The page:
The past decade has seen an unprecedented national job expansion, which made it increasingly difficult for small and midsize businesses (SMBs) to recruit and retain the talent they need to sustain growth. That came to a screeching halt in March, when the coronavirus pandemic brought an end to a record 113 consecutive months of new job creation, but not before 22 million people had been added to payrolls. And while the pandemic has created more pressing short-term challenges for many SMBs, it’s important to keep in mind that the ability to build growth-ready teams remains critical for long-term success.
With the pandemic expected to last months, SMBs have been forced to adapt to the “new normal” of the remote workplace, says Pamela Lacy, HR coach at Paychex, Inc. Supply chains have been interrupted, travel impeded, and cash flow throttled for many businesses, especially those dependent on foot traffic.“For knowledge-based or professional services companies that can continue operations, the most difficult challenge is transitioning to an athome workforce,” she says.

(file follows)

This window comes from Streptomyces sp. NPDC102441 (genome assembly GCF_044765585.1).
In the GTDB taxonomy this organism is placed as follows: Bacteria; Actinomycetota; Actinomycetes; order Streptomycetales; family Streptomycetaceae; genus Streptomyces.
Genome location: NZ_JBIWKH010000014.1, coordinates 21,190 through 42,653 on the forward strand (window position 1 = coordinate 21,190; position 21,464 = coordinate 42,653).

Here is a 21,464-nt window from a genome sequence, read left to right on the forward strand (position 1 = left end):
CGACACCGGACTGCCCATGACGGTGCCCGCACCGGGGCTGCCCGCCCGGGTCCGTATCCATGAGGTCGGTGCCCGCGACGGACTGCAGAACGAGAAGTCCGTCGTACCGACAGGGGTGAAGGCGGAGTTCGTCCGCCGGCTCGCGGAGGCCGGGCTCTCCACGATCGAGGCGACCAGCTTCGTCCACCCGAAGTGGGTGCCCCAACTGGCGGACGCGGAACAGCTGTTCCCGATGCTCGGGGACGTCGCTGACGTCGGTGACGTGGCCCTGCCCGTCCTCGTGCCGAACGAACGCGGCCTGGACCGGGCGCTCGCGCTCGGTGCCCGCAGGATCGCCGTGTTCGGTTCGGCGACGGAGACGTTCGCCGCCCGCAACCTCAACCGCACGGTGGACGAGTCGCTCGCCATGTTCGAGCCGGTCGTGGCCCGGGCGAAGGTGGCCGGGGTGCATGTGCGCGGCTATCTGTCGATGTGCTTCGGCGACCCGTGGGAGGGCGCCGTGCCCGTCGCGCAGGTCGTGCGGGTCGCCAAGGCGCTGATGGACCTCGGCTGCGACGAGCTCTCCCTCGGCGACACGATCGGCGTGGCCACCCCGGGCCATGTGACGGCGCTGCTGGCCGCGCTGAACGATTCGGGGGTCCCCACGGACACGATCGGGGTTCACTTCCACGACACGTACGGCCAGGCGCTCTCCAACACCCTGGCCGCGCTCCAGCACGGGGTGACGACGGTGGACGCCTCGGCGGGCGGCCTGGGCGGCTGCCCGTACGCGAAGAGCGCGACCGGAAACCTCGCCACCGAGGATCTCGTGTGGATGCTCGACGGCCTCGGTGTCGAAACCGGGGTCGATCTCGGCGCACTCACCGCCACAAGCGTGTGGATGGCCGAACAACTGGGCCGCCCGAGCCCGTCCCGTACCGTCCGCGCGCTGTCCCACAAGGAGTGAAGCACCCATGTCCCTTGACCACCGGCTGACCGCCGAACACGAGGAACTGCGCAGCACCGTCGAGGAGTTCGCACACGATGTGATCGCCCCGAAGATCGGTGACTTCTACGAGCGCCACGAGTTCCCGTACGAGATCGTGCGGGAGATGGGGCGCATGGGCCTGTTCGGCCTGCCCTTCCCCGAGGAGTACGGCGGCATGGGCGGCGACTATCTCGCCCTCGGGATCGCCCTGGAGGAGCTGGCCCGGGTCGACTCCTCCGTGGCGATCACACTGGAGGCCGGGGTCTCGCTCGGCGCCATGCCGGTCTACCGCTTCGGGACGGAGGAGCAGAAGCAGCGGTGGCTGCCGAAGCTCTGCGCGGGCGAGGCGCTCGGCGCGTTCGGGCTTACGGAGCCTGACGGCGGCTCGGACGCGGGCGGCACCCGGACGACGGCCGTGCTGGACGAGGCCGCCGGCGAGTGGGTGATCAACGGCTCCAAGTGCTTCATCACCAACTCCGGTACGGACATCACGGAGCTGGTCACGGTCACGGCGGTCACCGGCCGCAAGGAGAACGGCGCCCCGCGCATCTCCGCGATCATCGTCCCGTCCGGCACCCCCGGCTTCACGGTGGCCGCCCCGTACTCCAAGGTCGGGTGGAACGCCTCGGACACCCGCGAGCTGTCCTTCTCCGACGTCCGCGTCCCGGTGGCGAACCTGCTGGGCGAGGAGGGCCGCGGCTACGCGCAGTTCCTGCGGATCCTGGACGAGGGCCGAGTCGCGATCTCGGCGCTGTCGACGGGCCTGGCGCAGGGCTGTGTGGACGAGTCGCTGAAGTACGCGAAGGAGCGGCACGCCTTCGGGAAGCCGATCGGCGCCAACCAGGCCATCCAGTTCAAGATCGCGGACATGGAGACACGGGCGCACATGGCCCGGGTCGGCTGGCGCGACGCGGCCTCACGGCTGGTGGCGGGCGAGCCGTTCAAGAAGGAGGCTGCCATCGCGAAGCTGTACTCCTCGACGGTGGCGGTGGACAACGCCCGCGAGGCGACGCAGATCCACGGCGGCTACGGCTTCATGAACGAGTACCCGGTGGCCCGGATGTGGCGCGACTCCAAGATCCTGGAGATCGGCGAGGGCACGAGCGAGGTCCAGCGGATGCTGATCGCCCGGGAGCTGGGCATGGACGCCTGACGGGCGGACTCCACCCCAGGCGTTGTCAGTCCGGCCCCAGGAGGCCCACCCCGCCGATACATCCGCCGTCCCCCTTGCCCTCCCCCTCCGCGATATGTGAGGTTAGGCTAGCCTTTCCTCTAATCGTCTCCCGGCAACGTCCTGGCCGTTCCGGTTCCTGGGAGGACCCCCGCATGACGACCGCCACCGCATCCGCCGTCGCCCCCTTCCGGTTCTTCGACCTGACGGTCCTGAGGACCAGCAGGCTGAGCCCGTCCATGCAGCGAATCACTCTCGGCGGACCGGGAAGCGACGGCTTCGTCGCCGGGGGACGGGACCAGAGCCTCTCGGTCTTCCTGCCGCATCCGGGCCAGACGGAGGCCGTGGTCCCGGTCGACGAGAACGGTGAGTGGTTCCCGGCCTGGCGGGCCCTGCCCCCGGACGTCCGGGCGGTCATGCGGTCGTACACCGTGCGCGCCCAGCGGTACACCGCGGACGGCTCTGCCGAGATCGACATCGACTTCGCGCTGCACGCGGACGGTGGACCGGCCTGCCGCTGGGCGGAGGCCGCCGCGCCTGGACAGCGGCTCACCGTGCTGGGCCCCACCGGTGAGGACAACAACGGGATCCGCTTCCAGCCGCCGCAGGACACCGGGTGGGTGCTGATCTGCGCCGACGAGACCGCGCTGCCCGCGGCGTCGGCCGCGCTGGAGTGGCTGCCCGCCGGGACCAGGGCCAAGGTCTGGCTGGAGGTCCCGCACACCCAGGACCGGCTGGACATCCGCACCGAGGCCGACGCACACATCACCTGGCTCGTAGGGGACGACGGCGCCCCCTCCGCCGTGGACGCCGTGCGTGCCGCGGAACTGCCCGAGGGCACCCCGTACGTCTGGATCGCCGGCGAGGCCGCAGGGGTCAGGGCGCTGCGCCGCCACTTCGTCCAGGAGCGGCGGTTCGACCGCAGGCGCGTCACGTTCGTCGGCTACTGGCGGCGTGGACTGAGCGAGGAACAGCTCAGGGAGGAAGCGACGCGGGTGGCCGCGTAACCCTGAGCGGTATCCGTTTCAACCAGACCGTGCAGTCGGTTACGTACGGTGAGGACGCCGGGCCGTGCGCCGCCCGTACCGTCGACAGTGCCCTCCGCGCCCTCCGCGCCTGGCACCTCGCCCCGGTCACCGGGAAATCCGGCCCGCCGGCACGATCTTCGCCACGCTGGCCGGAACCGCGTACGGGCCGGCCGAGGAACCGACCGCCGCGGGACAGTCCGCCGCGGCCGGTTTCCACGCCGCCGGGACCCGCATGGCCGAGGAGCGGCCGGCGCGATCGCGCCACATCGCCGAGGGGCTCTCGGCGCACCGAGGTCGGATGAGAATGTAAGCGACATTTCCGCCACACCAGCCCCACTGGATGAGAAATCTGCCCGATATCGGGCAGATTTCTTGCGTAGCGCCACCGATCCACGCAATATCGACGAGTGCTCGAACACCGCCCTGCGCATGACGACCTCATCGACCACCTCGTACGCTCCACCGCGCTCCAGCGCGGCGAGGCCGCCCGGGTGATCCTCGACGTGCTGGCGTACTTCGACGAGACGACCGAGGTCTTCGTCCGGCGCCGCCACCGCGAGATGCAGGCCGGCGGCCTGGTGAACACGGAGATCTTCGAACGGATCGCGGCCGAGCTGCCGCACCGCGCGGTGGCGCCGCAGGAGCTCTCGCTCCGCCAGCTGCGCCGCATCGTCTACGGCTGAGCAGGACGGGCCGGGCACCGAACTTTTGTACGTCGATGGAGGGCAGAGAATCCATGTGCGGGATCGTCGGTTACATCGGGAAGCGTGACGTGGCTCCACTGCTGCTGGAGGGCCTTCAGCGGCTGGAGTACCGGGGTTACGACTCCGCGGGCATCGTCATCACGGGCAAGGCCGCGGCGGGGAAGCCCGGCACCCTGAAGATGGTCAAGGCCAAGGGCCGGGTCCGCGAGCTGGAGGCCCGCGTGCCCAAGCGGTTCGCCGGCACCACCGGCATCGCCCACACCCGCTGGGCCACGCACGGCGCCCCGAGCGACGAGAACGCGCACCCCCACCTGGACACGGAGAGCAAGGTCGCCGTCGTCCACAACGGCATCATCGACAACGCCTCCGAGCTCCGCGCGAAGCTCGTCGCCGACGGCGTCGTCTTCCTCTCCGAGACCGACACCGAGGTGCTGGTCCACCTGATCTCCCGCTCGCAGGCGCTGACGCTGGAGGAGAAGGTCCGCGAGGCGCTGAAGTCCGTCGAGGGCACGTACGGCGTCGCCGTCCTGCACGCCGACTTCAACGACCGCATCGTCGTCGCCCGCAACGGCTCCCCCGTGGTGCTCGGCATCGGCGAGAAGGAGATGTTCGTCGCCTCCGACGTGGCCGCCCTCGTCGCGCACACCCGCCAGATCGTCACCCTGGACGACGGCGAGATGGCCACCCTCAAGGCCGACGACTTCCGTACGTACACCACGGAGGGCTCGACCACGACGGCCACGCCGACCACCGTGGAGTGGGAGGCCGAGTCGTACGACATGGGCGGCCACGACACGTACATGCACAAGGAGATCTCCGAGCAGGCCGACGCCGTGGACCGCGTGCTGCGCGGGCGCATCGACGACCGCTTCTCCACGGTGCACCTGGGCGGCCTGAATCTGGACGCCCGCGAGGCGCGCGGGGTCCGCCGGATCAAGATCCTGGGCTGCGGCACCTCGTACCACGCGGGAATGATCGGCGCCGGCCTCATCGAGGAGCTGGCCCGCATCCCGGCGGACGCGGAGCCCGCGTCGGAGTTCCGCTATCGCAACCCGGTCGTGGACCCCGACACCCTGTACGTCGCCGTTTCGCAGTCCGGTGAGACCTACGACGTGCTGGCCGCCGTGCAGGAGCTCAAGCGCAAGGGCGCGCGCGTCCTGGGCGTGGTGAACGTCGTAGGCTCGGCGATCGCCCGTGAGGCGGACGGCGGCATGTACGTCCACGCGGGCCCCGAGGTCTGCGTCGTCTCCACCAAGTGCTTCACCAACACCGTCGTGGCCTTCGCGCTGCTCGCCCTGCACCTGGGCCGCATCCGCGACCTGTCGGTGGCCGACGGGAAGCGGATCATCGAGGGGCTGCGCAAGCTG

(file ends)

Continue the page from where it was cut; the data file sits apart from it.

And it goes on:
Developing, implementing, and communicating a temporary work-from-home policy tops the list of concerns for those companies. Employers also need to make sure they comply with wage and hour laws and protect the business’s confidential and proprietary information, Lacy stresses. High-level performance goals may have to take a temporary back seat while the virtual office is being set up, and managers must learn how to schedule, assign, evaluate, and motivate employees remotely. For SMBs with existing remote work programs, scaling those processes will be the main challenge.
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